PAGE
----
Table 5 shows positive average weekly returns. In addition, Chart 3 shows that these groupings have largely shown positive returns over the years. This is particularly evident during the last four years.
Comparing these results to the Emerging Markets/Developed Markets switch strategy shown in Chart 4, there are mostly negative returns, especially in the most current years.
Although the Sharpe ratio (0.14) using Developed Global – ex US, Global – US, and Emerging Markets geo focuses is not particularly high in this case, this strategy still shows promise based on the better returns it has delivered in recent years (shown in Chart 5).
Another option is to use the same strategy but utilize data from passive funds only. The average weekly returns are shown in Table 6.
The Sharpe ratio for passive funds only (0.20) is better than for all funds. But comparing the yields of all three strategies (see Chart 6) clearly shows the best returns come from using all funds.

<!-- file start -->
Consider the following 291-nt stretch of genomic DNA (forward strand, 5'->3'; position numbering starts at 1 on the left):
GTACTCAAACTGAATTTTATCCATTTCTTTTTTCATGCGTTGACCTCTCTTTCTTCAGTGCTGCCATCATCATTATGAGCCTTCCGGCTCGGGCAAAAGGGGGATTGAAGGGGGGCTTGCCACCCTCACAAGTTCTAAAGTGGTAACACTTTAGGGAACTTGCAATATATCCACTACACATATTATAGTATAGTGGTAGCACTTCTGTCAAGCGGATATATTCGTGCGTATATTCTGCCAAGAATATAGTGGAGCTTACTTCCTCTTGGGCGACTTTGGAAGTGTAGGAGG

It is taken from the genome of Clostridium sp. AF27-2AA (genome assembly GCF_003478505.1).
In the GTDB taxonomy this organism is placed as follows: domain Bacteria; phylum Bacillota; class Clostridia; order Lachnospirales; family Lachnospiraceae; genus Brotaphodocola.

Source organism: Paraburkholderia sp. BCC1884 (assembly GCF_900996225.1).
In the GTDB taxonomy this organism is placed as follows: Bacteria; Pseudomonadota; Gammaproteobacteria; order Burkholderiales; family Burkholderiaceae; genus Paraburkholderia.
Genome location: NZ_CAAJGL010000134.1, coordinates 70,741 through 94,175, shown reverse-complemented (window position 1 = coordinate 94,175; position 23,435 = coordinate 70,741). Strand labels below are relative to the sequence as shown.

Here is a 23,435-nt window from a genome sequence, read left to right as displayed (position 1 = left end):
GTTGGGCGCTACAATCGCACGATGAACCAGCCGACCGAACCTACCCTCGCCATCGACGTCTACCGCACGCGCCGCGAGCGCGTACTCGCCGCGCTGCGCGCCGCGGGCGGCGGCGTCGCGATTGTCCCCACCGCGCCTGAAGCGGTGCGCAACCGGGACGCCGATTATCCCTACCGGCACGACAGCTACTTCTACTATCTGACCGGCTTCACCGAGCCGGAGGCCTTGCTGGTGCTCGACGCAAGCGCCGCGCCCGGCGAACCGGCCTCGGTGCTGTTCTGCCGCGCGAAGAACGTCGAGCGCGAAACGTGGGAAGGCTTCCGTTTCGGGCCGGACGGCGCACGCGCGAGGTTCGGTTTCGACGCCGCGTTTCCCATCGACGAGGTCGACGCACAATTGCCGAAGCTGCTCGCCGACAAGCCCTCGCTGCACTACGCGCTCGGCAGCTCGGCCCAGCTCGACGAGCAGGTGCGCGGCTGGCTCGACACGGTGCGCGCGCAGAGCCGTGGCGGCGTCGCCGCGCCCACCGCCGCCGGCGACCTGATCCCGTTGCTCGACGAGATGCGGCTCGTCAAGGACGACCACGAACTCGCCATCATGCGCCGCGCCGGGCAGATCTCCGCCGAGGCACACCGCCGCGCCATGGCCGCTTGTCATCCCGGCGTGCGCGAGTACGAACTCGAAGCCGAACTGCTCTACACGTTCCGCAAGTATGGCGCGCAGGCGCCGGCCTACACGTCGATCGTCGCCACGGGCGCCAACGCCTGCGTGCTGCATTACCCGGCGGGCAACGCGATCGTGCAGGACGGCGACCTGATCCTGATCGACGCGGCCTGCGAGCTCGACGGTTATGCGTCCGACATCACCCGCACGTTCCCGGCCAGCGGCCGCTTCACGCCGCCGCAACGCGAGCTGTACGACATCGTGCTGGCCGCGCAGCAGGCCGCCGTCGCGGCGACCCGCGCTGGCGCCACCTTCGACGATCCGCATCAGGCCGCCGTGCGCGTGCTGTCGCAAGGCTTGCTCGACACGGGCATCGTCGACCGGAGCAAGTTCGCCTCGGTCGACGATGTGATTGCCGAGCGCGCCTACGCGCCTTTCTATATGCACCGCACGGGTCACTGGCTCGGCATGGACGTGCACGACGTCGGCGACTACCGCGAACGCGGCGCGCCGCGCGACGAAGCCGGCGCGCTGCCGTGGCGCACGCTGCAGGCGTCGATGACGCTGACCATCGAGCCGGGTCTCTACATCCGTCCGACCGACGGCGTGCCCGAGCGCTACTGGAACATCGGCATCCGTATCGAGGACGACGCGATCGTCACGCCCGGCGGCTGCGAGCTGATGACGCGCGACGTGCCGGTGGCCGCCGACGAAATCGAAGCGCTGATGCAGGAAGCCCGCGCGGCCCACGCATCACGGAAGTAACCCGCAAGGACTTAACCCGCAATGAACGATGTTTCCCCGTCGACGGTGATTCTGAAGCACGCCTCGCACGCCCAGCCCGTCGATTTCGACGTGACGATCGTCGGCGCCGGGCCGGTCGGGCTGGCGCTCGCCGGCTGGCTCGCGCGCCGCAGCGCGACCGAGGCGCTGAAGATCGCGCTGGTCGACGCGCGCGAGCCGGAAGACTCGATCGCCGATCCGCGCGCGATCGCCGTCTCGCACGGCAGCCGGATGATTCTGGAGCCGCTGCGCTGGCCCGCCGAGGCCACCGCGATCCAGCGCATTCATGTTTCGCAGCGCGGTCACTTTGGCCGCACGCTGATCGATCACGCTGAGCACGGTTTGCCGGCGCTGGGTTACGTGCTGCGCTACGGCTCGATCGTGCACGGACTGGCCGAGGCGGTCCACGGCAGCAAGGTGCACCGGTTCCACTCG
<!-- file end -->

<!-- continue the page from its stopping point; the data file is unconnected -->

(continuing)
In conclusion, machine learning algorithms proved very helpful in developing and strengthening our knowledge because of their value in classifying information which can either confirm or reveal a new cluster of data.
Specifically, using EPFR’s Country Allocations data, we were able to confirm that EPFR’s existing geographic focus labels accurately reflect what is in the data, and were able to isolate an additional dominant geo focus group (of Global – US) that could be pulled from the data.
Using this new information gathered from the K-Means algorithm led to an improved strategy. Since machine learning is particularly useful for grouping data into categories, this concept could be explored further with other data sets.